I was having this "pro-life vs. anti-abortion" discussion with one of my friends the other day and she asked me how I would feel if one of those murderers killed my child. If I'm honest, my first instinct as a mother would be to kill him. That's my vengeful human nature. I would probably hold hate in my heart. I would probably try to think of the most horrifying, painful ways I could carry out my revenge. That's my sinful nature, though.

That's not what God would want me to do.

I hope that if something like that were to ever happen to me or to someone I love that I would eventually find God's grace to be sufficient. I hope that I would realize that I have been forgiven much. I hope that I would allow God to love through me, despite my urges to exact revenge. I know I would hurt deeply for the rest of my life, but I hope that I would at least be able to let go of the desire to return evil for evil.

On top of the issue of "pro-life vs. anti-abortion", many of those protesting don't seem to think of all the issues that surround abortion. 

Okay, so we change a teenage girl's mind and convince her not to abort her child. Then we pat ourselves on the back for our valiant efforts and drop the situation there.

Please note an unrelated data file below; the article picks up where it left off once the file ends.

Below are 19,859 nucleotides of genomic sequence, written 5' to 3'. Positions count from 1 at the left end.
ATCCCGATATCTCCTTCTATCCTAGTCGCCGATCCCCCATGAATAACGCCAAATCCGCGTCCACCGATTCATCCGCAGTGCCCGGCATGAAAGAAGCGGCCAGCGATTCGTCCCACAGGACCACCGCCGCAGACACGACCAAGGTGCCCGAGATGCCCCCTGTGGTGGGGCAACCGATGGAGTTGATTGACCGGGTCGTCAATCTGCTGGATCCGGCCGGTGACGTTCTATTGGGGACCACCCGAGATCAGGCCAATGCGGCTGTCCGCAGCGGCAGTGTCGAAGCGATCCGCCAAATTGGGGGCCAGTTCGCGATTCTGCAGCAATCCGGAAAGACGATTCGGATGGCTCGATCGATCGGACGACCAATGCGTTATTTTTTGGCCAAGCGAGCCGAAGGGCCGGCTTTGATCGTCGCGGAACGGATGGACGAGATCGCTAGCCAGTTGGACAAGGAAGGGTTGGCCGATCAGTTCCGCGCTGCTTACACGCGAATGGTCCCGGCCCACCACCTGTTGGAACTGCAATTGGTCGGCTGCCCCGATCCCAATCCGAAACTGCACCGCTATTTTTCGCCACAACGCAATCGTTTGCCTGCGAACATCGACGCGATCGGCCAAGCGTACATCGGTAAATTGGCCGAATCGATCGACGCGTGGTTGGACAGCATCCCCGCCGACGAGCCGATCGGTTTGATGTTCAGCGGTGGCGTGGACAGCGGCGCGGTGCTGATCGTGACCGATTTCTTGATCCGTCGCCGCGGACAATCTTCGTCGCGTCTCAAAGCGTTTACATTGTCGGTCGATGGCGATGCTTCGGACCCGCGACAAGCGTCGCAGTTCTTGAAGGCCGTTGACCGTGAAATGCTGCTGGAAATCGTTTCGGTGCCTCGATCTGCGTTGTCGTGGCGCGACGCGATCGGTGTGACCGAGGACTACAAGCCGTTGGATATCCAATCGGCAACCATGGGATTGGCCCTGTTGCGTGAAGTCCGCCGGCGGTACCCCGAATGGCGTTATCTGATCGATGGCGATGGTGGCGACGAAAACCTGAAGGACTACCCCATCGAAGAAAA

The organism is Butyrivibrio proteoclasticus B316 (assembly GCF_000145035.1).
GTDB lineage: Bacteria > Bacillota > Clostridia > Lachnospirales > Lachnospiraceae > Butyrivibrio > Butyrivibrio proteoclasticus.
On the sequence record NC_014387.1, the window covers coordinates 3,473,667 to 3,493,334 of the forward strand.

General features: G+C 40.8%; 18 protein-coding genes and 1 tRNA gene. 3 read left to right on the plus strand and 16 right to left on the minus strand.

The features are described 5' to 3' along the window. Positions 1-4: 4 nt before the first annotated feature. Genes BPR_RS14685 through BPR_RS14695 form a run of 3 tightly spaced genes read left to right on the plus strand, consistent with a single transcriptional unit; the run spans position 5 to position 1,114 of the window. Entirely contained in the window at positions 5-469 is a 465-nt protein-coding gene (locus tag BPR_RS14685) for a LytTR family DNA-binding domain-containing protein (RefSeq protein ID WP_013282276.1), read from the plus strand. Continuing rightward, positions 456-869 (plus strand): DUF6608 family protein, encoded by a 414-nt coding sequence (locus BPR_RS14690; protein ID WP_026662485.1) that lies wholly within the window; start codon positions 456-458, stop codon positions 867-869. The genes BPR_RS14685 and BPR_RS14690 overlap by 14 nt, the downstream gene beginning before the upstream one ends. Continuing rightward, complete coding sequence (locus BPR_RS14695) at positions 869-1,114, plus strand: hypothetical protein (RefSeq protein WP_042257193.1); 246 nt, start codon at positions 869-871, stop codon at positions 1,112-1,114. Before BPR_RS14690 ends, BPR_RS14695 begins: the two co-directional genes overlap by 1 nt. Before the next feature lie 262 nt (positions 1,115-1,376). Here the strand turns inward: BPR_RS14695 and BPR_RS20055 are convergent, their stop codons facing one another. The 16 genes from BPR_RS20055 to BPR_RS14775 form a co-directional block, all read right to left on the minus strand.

What happens to this child? 

If his mother keeps him, does he live in poverty? Is he on welfare? Does he have access to health care? Does he have the opportunity for a quality education? 

If his mother decides she can't keep him, where does he go--into an already overrun foster care system? If he stays too long in the system, we all know it's unlikely he will be adopted. The sad truth.

We want to save the babies, but not take care of them as they grow up.

So YAY! Good on us for saving a human life...but, truthfully, we aren't doing anyone any favors because we aren't making sure that child we "saved" has the opportunity for a decent life outside the womb. We "save" him, but then we vote on issues that doom him to a life that is less than we'd accept for our own children.

During the rally, people were talking about Tim Tebow and the fact that he was saved from abortion, as though his mother's story is in any way the typical abortion story. It's not. He's the Christian champion du jour, but the fact that his mother--a missionary--didn't abort him is really not that surprising. 

Tim Tebow seems to be a great guy. I'm not against him as a person. But he was not an unwanted pregnancy. His mother wasn't a unmarried teenage girl. He wasn't the consequence of an unprotected one night stand or a rape.

The latter are the people who REALLY are at the center of the abortion issue. Asking a missionary to keep her wanted pregnancy and asking a scared teenage girl to keep her unwanted pregnancy are two opposite situations.